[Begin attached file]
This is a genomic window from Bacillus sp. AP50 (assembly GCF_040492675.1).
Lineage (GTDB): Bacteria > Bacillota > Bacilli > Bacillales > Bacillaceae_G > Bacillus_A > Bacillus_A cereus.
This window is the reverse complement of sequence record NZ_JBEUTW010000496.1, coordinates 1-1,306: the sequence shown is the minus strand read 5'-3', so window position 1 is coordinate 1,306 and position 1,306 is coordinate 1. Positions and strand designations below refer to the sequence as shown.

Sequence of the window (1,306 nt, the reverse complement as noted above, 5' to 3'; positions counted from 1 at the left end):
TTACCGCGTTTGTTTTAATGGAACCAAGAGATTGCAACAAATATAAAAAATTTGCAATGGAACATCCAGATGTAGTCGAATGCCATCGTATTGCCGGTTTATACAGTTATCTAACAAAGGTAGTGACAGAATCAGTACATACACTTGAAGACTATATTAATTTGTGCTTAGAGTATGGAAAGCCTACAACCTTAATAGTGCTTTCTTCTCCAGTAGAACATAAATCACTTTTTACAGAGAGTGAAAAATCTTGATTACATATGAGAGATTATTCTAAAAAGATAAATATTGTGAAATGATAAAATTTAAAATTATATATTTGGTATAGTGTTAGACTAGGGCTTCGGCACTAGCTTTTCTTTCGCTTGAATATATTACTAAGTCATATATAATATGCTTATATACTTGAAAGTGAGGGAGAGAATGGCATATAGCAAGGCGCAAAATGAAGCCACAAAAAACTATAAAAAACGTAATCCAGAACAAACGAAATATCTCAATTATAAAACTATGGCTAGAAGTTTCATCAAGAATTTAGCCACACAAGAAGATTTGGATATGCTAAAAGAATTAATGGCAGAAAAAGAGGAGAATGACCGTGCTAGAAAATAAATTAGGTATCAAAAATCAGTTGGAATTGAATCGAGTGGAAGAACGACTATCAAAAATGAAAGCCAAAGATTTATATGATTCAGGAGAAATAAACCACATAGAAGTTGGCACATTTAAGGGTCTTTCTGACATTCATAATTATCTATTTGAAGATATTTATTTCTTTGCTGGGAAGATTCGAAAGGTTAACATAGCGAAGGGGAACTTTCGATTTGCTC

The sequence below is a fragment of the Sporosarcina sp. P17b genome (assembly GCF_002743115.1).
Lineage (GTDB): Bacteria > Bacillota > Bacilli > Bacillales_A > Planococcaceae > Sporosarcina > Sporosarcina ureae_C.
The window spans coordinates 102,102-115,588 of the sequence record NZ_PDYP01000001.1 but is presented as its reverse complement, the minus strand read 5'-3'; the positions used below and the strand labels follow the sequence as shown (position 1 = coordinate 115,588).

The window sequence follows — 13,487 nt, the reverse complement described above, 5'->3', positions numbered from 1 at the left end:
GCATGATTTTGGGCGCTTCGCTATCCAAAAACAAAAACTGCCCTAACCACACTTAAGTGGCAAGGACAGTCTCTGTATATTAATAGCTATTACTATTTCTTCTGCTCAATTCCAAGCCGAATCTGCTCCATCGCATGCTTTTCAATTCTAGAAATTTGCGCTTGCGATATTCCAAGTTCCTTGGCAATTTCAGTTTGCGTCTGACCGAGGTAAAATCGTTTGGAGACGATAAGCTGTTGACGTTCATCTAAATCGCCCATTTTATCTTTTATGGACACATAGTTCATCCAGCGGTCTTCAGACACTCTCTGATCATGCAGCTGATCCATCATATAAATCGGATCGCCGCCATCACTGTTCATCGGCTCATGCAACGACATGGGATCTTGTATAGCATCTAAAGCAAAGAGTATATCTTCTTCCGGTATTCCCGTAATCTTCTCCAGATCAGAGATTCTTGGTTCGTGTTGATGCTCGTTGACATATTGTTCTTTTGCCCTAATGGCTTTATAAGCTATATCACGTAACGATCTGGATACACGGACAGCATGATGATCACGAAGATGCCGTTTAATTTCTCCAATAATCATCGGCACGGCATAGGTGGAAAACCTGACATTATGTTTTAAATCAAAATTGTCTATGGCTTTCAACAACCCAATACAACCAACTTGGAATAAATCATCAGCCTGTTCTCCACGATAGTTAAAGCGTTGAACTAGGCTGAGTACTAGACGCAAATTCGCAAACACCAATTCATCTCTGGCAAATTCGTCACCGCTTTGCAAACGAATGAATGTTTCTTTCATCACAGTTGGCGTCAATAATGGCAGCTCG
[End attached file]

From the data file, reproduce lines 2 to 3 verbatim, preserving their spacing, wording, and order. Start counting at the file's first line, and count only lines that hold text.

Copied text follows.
Lineage (GTDB): Bacteria > Bacillota > Bacilli > Bacillales > Bacillaceae_G > Bacillus_A > Bacillus_A cereus.
This window is the reverse complement of sequence record NZ_JBEUTW010000496.1, coordinates 1-1,306: the sequence shown is the minus strand read 5'-3', so window position 1 is coordinate 1,306 and position 1,306 is coordinate 1. Positions and strand designations below refer to the sequence as shown.